Failing causes me to dwell in self-pity. I am actually really good at that. It makes me want to throw the towel in and confirm all the disgusting beliefs I had about myself and my abilities before this started.
“You were right, Megan. This league is too good for you and you should stick to being comfortable and play at a level that is better suited to you.”
I cannot help but feel like all those thoughts and visions of being inadequate are true. This experience confirmed that.
Also, I am not surprised. How could I be successful when I am in constant turmoil?
When my mind battles with whether I am capable or not. When my confidence is so easily shaken. When I do not have an unwavering belief in myself.
The best players I played with never seem to be the most skilled. They are usually the ones with this delusional, almost irrational sense of confidence. Jealous.
I feel stuck in this sick and vicious cycle that I know all too well. Failing makes me want to become a recluse and play into the role of not being good enough. It makes me want to stay comfortable and throw the towel in.
“Do not challenge yourself again, Megan. Maybe it is to move on.”
But, I know that’s the easy way out. It’s simple to agree with the negative thoughts. It’s comfortable to fail.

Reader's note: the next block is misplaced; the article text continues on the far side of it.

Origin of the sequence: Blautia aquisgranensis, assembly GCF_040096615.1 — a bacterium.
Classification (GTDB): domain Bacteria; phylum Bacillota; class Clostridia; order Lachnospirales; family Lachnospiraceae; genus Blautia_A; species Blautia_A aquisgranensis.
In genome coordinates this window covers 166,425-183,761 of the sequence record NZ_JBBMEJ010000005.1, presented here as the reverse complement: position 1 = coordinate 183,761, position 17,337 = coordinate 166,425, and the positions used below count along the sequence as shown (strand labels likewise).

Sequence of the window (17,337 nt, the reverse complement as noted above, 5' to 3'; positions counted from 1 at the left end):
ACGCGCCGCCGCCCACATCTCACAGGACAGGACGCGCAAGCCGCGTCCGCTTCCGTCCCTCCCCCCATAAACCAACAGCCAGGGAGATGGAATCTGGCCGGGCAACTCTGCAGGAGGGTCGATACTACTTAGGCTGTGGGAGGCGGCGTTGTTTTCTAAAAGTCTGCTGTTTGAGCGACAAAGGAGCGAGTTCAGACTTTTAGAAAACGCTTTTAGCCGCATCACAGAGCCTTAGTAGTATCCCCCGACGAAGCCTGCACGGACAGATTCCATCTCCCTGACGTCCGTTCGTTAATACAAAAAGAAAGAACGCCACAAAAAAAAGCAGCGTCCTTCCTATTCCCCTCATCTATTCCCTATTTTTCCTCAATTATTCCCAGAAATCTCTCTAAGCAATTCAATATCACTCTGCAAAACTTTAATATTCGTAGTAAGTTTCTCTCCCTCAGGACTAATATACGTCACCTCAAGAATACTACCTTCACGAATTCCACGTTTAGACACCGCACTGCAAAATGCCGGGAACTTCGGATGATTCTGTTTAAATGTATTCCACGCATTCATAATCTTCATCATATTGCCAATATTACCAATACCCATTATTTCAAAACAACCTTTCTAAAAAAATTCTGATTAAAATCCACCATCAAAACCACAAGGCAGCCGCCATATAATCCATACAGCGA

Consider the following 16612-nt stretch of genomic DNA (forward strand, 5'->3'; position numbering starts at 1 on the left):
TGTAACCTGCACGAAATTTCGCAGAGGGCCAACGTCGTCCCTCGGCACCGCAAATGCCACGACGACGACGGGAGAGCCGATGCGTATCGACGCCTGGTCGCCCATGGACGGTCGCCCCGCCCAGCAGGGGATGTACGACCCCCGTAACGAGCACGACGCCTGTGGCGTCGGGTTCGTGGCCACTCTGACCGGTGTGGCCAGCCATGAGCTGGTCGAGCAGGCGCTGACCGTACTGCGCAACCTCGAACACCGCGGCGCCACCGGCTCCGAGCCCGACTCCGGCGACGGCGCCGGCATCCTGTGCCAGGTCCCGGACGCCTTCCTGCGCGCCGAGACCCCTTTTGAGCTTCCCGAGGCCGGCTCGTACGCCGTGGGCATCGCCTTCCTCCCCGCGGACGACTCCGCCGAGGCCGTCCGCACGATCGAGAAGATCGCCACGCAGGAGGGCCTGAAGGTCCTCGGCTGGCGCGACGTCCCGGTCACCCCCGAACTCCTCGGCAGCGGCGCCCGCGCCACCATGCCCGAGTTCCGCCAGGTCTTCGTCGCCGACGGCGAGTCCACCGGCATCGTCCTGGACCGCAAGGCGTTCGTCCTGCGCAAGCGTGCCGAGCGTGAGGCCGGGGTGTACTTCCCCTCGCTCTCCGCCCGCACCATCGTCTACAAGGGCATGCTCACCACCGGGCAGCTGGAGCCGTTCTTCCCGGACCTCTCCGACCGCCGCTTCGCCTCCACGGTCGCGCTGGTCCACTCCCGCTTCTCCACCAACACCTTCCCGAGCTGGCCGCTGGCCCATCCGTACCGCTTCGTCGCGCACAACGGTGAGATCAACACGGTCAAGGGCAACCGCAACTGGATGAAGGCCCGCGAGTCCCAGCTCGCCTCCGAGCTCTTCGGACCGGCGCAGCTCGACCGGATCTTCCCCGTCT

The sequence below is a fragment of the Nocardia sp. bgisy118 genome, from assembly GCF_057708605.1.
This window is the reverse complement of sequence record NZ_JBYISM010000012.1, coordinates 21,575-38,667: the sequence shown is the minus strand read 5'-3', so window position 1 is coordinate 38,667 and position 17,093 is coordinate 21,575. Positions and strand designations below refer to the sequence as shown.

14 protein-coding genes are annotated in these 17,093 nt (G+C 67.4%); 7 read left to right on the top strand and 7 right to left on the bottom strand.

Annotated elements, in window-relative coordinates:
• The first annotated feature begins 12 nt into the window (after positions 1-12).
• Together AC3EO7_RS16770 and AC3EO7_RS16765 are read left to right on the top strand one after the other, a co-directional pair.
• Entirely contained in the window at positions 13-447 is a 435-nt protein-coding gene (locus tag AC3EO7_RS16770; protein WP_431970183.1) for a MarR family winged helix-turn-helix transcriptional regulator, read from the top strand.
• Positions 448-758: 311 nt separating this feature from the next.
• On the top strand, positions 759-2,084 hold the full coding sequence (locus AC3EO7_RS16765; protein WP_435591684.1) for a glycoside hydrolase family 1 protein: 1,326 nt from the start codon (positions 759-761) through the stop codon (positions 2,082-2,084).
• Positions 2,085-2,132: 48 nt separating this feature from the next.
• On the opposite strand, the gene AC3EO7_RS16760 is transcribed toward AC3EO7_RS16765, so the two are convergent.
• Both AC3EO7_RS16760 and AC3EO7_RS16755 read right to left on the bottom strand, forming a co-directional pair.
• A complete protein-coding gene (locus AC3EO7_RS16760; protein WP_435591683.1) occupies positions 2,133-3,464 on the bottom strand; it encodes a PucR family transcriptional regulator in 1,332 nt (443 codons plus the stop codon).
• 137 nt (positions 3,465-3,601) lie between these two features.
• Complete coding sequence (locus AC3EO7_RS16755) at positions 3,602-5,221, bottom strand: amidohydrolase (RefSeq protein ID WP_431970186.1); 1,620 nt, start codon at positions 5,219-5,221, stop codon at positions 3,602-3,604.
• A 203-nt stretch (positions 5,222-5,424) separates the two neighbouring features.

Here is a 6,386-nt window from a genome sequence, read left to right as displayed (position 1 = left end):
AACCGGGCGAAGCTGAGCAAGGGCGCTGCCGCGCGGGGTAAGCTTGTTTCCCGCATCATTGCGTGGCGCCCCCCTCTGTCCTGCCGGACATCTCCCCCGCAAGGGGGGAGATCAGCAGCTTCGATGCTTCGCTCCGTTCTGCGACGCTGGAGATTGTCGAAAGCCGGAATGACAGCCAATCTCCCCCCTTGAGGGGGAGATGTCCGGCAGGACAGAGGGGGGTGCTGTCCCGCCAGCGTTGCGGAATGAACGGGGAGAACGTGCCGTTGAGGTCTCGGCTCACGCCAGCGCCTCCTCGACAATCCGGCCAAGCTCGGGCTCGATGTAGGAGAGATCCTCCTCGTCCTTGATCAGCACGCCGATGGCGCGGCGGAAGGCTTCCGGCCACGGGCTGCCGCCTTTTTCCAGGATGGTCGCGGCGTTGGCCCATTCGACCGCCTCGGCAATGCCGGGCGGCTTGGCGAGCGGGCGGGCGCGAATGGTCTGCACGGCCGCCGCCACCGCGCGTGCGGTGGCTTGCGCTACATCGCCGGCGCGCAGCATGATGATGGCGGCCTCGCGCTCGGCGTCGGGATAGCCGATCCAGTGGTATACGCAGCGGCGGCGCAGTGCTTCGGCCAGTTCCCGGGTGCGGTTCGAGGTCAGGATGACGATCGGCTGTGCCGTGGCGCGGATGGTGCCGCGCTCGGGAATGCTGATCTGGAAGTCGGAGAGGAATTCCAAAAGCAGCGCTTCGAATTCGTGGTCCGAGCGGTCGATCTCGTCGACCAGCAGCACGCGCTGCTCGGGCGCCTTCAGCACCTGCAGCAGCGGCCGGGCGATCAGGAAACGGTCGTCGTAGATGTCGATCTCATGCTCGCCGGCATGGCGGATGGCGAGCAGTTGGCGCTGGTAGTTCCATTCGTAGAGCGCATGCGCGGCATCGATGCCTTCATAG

I fear success more than failure.
So here I am. Uncertain of where or when my next contract will be. Not sure of my next move. Not quite confident in my abilities. Doubting if I could ever play at this level again. Wondering if this will be the story of my career. Uncertain if this was my one shot and I missed it.
In the same breath, I am certain about a few things. I am certain that I will keep trying. I am sure this will not be the last time I fail. I am positive I will be successful. I do not want to give up. I do not want to stand in my own way my entire career. I know it is within me.
I will end this post with a quote from my favourite author, Rupi Kaur. I felt the need for some fluff:
“I learned all things come in twos. Life and death. Pain and joy. Salt and sugar. Me and you. It’s the balance of the universe.”
I will add something in there — failure and success.
If I choose, it is only a matter of time before I feel the latter. The beauty in all of this is that I have a choice.
I choose to accept this “failure” as a step in the direction of my goals. Whether it feels like it or not.
And I choose to keep going.
That’s all. Peace, my loves.
Follow Meg’s Journey: The Path I Am On
I cannot thank Megan enough for letting me share her story. I really hope you were soaking in everything she wrote.
It’s often the case that we only hear about stories of failure when the person has risen from the ashes and becomes a “success” (Megan is a incredibly successful athlete and this should not be negated, but for every level there’s another devil). Megan is right in the thick of it. She is at the crossroads of failure and success; Her story is still being written and no one really knows where it’s going except her. To have her thoughts, concerns, doubts, and fears are all completely normal.
If you are experiencing similar feelings, don’t run away from them, embrace them. They are all part of the process. By running towards fear you often find out that it was never actually anything worth worrying about. Fear means you are close. It means you are living an exciting life.